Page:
The right amount of preseason preparation

Tips are given on how sailors can prepare for the coming sailboat racing season. Some of the mistakes that sailors commit at the start of the racing season are due to improper preparation.

Some of the problems we experience at the start of the season stem from the extremes of preparation. There are sailors, like Joe B. Casual, who have done absolutely nothing since they parked the boat last November. They simply launch the boat and head out for the first race, ripe for breakdown, injury, and frustration.

At the other extreme is Peter Prepared, who’s been to every seminar, surfed the web all winter, meticulously prepared his boat, and worked out at the gym. As a coach, I would prefer to work with Peter rather than Joe, but Peter might suffer from having made too many changes, and having expectations that are too high. Both Joe and Peter could alter their preseason preparation to be more effective.

Recipe for the Overprepared

First, consider Peter. He has done a seemingly thorough job of preparation, but he still might get disappointing results at his first test of the season. I can hear him now, “I can’t believe Joe beat me, he’s outta shape, his boat is a wreck, and he doesn’t even have an MRI-enhanced code X hyper-Mylar jib! How can this be?”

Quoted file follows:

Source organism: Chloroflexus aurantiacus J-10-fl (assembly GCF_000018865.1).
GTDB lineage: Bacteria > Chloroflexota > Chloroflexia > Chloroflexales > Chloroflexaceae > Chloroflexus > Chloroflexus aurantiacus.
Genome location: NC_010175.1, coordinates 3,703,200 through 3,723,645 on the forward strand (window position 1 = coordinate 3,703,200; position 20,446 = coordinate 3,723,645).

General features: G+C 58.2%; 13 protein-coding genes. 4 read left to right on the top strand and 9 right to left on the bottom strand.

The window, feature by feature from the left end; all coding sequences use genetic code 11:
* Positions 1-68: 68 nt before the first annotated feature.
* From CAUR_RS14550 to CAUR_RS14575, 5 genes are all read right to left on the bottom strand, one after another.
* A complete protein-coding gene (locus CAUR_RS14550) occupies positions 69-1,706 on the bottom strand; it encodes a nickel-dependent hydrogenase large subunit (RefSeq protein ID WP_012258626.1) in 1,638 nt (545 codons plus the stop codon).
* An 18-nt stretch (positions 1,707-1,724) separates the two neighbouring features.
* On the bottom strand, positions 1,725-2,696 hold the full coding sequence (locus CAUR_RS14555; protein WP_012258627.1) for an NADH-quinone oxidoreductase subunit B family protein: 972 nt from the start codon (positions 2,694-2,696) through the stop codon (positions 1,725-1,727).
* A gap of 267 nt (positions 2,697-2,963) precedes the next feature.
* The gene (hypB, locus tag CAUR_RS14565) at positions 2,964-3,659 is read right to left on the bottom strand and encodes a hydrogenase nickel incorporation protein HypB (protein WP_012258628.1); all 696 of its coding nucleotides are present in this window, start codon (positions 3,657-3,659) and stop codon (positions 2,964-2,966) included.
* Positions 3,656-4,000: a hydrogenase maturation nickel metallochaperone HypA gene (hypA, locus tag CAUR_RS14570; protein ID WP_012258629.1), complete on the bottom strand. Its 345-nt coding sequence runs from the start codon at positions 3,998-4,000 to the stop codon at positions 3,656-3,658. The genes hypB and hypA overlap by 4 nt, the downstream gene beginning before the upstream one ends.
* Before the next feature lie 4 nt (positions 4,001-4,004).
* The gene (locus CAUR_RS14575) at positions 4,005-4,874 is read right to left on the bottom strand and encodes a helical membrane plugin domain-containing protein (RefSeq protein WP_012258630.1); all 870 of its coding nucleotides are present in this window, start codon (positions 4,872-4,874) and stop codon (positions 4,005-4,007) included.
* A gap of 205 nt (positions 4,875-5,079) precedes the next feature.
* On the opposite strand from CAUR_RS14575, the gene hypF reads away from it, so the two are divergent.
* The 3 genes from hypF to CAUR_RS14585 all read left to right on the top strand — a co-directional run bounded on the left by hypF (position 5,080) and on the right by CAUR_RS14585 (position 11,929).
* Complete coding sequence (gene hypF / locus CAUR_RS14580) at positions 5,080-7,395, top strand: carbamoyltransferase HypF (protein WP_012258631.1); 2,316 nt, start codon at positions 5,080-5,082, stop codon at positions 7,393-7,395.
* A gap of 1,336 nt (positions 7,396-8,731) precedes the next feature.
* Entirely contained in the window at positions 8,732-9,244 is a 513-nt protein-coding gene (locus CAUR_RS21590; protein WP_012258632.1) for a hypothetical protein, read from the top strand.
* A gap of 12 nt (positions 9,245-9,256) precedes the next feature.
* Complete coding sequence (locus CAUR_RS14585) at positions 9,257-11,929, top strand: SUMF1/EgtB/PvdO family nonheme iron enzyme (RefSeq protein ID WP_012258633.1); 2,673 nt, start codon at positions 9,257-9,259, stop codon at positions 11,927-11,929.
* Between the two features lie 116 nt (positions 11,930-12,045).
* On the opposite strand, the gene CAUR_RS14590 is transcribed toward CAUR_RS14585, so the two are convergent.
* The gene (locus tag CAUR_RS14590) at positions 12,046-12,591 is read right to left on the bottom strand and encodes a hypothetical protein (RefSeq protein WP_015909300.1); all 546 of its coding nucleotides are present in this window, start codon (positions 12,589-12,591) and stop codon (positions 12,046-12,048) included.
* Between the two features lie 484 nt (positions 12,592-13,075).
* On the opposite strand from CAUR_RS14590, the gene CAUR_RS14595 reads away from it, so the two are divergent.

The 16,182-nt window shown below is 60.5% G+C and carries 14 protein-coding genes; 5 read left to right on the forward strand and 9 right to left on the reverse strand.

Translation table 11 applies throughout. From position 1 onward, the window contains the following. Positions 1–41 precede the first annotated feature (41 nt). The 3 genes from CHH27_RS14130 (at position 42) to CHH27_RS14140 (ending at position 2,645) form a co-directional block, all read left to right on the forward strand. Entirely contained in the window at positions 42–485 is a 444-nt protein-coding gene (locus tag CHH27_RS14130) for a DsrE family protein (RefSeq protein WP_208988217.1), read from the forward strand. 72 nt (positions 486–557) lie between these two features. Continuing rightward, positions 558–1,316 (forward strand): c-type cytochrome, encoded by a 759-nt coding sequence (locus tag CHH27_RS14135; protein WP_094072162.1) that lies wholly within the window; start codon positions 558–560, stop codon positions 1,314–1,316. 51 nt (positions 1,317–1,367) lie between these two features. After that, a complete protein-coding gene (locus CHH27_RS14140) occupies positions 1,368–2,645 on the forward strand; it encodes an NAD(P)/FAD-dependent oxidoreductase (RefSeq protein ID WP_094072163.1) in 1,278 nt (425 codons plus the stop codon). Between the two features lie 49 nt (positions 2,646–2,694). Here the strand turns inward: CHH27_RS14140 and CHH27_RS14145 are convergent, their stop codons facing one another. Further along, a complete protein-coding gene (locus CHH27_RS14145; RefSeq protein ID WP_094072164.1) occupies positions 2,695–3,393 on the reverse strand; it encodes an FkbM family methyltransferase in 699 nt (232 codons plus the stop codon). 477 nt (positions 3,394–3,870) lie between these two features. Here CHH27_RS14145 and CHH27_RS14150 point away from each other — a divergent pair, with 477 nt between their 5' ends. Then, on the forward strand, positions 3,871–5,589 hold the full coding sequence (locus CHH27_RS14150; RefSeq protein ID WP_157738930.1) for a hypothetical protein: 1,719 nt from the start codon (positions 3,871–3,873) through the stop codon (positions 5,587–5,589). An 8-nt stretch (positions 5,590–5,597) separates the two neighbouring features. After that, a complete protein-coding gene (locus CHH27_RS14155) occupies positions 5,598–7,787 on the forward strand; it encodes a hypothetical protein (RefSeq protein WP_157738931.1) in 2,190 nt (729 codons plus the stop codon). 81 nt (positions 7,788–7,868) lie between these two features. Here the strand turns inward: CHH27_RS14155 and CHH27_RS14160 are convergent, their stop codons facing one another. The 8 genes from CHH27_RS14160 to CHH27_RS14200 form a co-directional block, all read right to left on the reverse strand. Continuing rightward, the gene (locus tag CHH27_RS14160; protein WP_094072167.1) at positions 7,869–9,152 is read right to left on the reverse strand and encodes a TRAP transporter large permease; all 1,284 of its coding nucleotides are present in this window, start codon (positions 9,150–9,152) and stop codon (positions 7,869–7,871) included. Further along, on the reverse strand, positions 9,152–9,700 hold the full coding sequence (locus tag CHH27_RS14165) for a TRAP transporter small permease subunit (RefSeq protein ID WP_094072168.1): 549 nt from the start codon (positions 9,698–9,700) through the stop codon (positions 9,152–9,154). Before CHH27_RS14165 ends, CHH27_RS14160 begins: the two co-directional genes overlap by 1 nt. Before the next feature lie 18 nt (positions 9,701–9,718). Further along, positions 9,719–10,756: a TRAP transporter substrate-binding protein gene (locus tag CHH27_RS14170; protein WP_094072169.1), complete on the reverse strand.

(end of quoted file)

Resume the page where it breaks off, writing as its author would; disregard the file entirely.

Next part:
Dance with the girl that brung ya. Peter needs to surf his boat, not the web. After a winter of analyzing the latest go-fasts, he may have fallen victim to the hype surrounding new equipment and techniques. It’s important to be current, but the latest fads must be avoided. Instead, Peter should learn how to use standard equipment better than the next guy. Only after a major change in gear, tuning, or technique is widely adopted should Peter join the crowd. And when he does make those changes, he must allow practice time to adjust his boathandling routines.

Analyze to learn, internalize to know. If you gave Peter a written test on the complete works of Stuart Walker, he would get an “A.” But on the water, he can’t recognize the highly fluid situations quick enough to apply the correct answer. Studying tactics is great, but there’s no substitute for time in the boat. Peter needs to get in as many short-course races as possible so he can “internalize” the lessons and respond without thinking. (See “Top 10 Early Season Tactical Errors.”) Winter frostbite racing is ideal for this.

Sail yourself into shape. After an off-season of serious exercise, Peter should be in better shape than Joe. But the fittest person doesn’t always win, whether in sailing or other sports. More commonly, the most highly skilled athlete wins. Fitness is important, but beyond a certain level, there are diminishing returns, and the “principle of specificity” states that only highly specialized conditioning will significantly improve performance. Hiking in a Snipe may not improve your fitness for hiking in a Laser. The training has to be very specific.

Heavy-air sailing in your own boat is the best training, once you’ve reached a certain level of fitness. This is the Catch-22. You have to sail in heavy air to get in shape to sail in heavy air, Skill and conditioning aren’t the same thing, but achieving both is interrelated. Because Peter hasn’t sailed in heavy air for months, he shouldn’t put unrealistic expectations on his heavy-air speed. He’s ready for some heavy-air practice, and by the end of the sailing season he should finally have the speed he deserves.